Ex. Healthy phalenopsis orchid roots are thick and firm, and have the texture of fresh, raw green beans. You need to be careful not to snap them when cleaning the old potting mix away to prepare the plant for its new home. The roots should have a green tip (in fact, the entire core of the root is green) surrounded by a sheath of spongy white material. Any roots that are not firm or that lack green – if you run into a root that feels shriveled and is simply spongy and white, for example – are unhealthy and can be trimmed.
Examples and illustrations serve to develop and explain an idea. You may have heard the old writing adage, "show, don't tell." This has been said by writing instructors so often it is cliché, but for good reason – the strongest writing doesn't rely on exposition, but rather on illustration. If you want readers to understand why a law protecting small dairy farmers' land from seizure and development, offer an example of a situation where land was not protected to show the consequences for the farmer, the farm, the animals, the dairy industry, and the community in general.
Ex. A visit to the Vancouver Aquarium shows how the values of the City of Vancouver may differ from those of other cities. One of the first things visitors notice is the focus on sustainability messages in both the information posted around animal habitats and in the shows and presentations given. Visitors also notice the plaques and posters explaining the facility's design and outlining the ways in which the building itself reduces the carbon footprint. Conservation messages are presented in the children's area, with specific ideas for parents and children to easily do their part to protect the environment and the animals they are visiting. In contrast, aquariums in other large cities focus on surprising facts about the animals or on the rarity of the animals they are caring for in order to reinforce the visitor's feeling of value for the admission fee.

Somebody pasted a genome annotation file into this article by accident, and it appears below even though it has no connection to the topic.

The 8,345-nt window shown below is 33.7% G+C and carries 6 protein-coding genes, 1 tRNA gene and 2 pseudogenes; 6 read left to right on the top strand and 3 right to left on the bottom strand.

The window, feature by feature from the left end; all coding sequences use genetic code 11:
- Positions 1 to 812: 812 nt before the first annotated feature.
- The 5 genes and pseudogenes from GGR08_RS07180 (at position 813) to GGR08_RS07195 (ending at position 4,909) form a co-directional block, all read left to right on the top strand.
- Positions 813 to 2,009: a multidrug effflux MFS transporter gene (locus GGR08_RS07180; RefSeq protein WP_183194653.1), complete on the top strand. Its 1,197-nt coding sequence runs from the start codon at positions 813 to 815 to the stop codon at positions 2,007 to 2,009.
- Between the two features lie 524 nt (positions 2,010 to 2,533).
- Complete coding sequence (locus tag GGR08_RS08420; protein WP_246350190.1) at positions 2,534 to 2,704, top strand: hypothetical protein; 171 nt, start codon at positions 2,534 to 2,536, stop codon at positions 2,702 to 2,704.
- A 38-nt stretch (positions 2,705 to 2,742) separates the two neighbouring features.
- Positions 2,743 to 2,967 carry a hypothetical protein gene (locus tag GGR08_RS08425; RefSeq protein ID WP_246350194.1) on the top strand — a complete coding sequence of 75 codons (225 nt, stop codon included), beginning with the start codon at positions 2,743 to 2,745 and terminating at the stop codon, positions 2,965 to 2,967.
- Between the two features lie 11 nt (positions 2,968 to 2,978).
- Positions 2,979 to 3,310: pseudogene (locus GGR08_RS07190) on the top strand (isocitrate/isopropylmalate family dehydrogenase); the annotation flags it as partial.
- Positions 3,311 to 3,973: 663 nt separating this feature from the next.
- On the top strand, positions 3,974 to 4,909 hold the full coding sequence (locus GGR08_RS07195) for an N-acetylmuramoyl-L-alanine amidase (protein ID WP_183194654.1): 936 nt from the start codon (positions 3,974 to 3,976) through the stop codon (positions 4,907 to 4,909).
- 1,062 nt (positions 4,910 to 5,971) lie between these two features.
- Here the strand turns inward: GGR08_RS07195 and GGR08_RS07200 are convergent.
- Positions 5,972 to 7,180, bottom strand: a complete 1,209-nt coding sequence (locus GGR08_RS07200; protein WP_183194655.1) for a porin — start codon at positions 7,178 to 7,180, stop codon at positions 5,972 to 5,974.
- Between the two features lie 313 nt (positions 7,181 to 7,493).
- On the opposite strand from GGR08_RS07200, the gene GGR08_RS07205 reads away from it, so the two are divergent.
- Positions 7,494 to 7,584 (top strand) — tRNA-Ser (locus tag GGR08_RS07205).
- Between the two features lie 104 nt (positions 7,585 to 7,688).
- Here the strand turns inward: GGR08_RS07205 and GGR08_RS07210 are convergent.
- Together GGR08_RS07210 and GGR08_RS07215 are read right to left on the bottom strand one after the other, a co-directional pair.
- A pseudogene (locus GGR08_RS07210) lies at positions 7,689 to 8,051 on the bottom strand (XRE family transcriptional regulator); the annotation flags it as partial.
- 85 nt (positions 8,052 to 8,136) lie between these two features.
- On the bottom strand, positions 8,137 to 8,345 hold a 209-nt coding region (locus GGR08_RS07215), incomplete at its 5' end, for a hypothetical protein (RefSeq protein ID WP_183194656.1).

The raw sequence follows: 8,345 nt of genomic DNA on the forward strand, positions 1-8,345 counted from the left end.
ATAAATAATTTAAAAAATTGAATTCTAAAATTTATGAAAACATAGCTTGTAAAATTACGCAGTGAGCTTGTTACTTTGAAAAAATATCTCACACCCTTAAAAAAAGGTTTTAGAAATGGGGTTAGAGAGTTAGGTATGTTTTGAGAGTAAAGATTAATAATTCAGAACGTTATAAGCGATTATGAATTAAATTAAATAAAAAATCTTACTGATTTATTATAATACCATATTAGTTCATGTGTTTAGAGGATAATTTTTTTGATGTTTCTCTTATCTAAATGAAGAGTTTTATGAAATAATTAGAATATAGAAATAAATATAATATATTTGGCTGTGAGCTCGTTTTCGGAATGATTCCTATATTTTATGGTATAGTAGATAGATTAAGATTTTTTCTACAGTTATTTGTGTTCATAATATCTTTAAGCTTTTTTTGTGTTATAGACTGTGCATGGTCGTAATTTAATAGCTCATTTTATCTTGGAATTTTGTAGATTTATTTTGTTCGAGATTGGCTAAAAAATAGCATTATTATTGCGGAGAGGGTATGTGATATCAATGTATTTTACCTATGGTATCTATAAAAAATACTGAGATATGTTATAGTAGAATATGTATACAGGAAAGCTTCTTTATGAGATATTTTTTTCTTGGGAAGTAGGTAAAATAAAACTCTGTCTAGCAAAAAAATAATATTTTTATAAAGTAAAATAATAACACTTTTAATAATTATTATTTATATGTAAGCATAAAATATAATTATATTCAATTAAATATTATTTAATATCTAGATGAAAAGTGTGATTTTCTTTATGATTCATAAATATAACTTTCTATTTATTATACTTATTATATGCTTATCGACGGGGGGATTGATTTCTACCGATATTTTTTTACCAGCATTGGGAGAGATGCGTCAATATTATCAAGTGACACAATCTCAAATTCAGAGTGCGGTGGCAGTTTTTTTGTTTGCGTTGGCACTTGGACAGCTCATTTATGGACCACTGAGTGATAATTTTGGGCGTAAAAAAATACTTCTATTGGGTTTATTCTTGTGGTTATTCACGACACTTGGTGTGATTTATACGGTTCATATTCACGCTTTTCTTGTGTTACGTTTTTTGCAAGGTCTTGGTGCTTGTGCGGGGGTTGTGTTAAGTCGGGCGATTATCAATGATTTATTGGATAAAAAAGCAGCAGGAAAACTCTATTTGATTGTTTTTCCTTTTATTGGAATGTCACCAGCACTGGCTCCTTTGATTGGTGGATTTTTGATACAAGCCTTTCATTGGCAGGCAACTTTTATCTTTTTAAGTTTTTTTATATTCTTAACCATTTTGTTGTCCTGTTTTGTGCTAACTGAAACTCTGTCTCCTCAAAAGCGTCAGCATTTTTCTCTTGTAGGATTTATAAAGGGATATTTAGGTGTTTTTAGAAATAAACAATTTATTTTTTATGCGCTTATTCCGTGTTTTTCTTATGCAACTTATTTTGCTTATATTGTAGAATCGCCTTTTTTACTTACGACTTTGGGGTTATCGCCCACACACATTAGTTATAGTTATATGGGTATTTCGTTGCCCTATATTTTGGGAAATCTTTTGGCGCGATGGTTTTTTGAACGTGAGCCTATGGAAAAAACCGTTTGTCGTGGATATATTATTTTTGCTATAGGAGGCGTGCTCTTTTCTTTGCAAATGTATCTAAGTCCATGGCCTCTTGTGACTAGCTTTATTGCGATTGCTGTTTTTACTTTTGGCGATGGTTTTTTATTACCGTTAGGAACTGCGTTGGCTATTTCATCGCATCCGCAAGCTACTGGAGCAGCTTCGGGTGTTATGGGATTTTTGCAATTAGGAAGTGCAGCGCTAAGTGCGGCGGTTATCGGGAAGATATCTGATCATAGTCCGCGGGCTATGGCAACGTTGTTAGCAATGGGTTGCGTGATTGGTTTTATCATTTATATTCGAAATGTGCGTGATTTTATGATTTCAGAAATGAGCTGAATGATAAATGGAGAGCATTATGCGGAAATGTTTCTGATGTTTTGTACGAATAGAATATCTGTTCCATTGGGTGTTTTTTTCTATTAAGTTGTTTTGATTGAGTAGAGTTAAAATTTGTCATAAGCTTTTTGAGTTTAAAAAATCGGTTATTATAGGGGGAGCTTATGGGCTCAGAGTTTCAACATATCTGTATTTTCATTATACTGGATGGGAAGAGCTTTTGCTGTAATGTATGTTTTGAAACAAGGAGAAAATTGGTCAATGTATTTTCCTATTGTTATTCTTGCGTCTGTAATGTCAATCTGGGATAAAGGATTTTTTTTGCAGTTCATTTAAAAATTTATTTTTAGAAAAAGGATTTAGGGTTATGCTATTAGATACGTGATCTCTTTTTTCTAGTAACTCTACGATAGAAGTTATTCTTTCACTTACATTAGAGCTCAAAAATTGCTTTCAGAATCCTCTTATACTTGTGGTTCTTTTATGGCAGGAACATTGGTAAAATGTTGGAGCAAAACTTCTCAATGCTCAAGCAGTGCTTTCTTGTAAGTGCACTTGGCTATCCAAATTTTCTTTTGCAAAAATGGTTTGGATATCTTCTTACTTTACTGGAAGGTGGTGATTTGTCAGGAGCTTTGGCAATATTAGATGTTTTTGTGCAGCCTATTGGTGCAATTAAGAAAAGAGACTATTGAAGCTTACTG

Process analysis either explains how to do something or how a process works. This is one of the few situations where second person point of view is appropriate; since this mode of development requires the writer to walk the reader through something, step-by-step, it is natural to address the reader directly. If you are assigned to write a process analysis, though, be sure you know what point of view your instructor wants you to use.